Updated: November 30, 2023
Recently, I encountered an odd little problem. On one of my Windows 10 boxen, there be two network adapters, both active and used. The wired connection is used for inter-LAN operations and as a secondary (backup) Internet connection. The Wireless one is the primary gateway to the Webs. I configured the traffic priority by manually changing the adapter metric for each of the cards.
The setup works fine, and if both are connected, you will see the Wireless icon, and if you disconnect from it, the Wired icon (for the Ethernet adapter) will show up. Then, for testing purposes, I set up a new router, and noticed that the Wireless icon is no longer there, even when connected to the Wireless network. Only the Ethernet icon shows up, for both networks. Troubleshoot we must.
Before we continue, let me say how much I hate IPv6. Like most "modern" technologies, it's not really human-accessible. It's great for mega-deployments in data centers, bad for humans. Can one remember their IPv4 address by heart? Absolutely. Can they remember an IPv6 one? Nope. Everything looks way more complicated with IPv6, there are operability niggles here and there, plus there's a distinct lack of visibility into what router equipment does with IPv6 traffic. Optimization, security, routing, whatever, in most cases you won't know much unless you use enterprise-grade equipment, which simply isn't available for home users. Finally, most software out there simply isn't designed to work with IPv6. Take any multiplayer game, where you can open a server, and others can connect, I've not seen a single title that lets you direct-connect to another host by using an IPv6 address. It's the IPv4 world, only.
All right. So normally, I disable IPv6, when possible, because it gives me no benefit whatsoever. But not every gateway device allows you to do that. Case in point, the new test router. The previous device did not acquire IPv6 addresses from the ISP (and not ALL providers offer IPv6 or offer it reliably and consistently). The new device now does, and the specific ISP does actually give its customers IPv6 addresses.
And so, it seems, the router acquired an IPv6 address (in addition to IPv4), and for some reason, the Windows machine "picked" that up. What do I mean by this? Well, normally, routers have NAT setups, so (IPv4) clients behind it use an internal range, typically 192.168.x.x. With IPv6, there's no real need for NAT, as the address space is huge, and frankly, I do not know how IPv6 NAT would work, if at all. That's part of the glorious mystery of this network protocol. In other words, I don't know how the Windows client "sees" the Internet, or how the router manages IPv6 traffic.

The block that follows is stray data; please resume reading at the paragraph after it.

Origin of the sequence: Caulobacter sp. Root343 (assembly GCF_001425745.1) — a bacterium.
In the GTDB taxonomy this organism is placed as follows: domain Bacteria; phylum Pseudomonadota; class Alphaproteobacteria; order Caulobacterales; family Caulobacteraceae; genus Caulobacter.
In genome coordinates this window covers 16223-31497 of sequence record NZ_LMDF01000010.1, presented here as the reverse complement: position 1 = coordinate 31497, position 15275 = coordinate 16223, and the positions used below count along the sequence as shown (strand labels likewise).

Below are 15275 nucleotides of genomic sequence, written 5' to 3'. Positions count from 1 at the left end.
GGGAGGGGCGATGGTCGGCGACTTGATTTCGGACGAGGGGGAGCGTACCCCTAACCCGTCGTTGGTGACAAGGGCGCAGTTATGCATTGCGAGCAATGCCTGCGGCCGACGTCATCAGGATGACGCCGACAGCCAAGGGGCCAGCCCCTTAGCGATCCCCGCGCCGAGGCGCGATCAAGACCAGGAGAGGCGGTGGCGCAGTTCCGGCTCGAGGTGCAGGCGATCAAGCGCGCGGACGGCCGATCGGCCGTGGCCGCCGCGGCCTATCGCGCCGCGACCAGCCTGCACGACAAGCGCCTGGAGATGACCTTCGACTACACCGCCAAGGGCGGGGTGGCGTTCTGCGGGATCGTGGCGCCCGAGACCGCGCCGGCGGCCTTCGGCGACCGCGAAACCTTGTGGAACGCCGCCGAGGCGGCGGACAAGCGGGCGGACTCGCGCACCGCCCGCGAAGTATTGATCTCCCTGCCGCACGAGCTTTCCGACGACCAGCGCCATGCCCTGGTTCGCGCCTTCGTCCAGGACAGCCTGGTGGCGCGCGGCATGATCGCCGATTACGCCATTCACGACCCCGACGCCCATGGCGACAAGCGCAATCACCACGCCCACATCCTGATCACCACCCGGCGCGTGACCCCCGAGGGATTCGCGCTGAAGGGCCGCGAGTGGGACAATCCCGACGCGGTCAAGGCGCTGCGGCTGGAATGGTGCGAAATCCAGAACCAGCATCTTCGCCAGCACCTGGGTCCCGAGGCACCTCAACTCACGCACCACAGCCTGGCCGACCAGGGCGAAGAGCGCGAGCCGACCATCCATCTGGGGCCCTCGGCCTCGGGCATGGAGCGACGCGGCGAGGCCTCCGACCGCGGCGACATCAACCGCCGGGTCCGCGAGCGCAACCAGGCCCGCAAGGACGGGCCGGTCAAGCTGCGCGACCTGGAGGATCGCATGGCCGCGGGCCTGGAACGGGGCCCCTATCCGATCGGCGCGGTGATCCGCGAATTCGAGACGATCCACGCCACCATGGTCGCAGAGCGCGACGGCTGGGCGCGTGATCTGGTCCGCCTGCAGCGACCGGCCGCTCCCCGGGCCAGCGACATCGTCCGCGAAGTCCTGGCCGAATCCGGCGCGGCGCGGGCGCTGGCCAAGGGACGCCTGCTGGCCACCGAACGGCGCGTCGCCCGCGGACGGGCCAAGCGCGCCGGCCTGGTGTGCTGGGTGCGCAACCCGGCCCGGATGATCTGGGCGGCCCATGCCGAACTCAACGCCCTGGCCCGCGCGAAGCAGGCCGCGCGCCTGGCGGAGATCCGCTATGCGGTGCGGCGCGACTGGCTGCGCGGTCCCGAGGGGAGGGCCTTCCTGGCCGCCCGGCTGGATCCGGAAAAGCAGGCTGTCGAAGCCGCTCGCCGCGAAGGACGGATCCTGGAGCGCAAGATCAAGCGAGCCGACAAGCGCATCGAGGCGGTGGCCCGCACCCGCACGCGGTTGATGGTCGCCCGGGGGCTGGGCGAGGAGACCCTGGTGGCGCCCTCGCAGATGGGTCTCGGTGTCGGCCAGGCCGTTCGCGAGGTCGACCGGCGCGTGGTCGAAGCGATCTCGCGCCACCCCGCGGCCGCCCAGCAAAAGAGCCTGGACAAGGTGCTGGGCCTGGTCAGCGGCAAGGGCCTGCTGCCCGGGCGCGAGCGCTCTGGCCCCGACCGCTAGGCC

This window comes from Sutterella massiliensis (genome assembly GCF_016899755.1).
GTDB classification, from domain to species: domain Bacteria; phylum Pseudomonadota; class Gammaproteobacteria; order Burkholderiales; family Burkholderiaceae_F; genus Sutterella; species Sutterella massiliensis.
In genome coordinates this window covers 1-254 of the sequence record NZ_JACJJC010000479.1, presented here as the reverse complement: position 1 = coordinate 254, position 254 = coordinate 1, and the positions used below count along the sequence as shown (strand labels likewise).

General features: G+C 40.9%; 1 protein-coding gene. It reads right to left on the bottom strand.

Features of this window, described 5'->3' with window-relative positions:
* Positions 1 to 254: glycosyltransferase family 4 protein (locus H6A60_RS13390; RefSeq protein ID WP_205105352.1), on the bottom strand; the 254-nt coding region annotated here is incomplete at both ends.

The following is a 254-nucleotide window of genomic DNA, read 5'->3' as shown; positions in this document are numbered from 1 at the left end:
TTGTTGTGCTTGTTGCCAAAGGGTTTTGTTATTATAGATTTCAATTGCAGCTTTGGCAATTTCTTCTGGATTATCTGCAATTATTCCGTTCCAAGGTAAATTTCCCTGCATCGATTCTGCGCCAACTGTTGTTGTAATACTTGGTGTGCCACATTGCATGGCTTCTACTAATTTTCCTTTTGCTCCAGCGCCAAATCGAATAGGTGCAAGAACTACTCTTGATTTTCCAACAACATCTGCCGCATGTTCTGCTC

The most likely scenario is: The home router receives an Router Advertisement (RA) message from the upstream ISP network, and is assigned a single flat /64 IPv6 global prefix for the home LAN. And unlike the IPv4 networks, the router does not need to perform NAT. Supposedly, this ought to work well, and if the router uses a firewall, things ought to be fine.
However, even if the network is configured correctly, there's still the question of my dislike for the protocol, the practical uselessness of it for common day-to-day stuff, and the OCD issue of my Wireless icon not showing how it should.
Solution, disable IPv6
I decided to "resolve" the problem by disabling the IPv6 protocol for my network adapter(s) in the Windows box. Open Settings > Network & Internet, click Change adapter options. This will open the old Control Panel applet, because consistency, and here, right-click on the affected network adapter > Properties. In the list that opens, simply uncheck IPv6. Done. The Windows box will not use IPv6, the Wireless icon will show as normal, and if you use something like "route print" on the command line, the routing table will be so much nicer and cleaner and more readable without the IPv6 stuff.
And the icon be nice now!
Please note this ONLY disables IPv6 on a specific Windows machine and not the entire network! Your other systems may still acquire an IPv6 address, be they smartphones or Linux machines or other Windows systems. However, the process is fully and easily reversible, and you can also use and/or activate the (IPv6) firewall on the Windows machine, if you need to.
The only reason that I can think of why Windows would use the Ethernet icon for Wireless connectivity is probably because it assumes the IPv6 assignment is some sort of a tunnel, similar to VPN connections. Which is what happens when you connect to a VPN client in Windows. This also probably depends on how the ISP manages their stuff. But it doesn't matter. Our goal was to fix the visual inconsistency first and foremost.
The side effect is no IPv6 in Windows, and frankly, for me, it's a good side effect. There's truly nothing IPv6-specific in pretty much any home setup, there's no great advantage or benefit to the common user, and it's just technological complexity for the sake of it. Data centers, network providers, sure, go wild. At home, no reason, especially since 99% of all home setups are NAT, and this works just fine. Plus like any modern technology, the user is treated sort of like a rolling-beta guinea pig. Nope. Let's wait until everything works, and then we can use it. Anyway, you had a problem, I gave you a solution. There might be other reasons why your Wireless icon could show as Wired, but this wee article doth not cover it. Take care, fellas.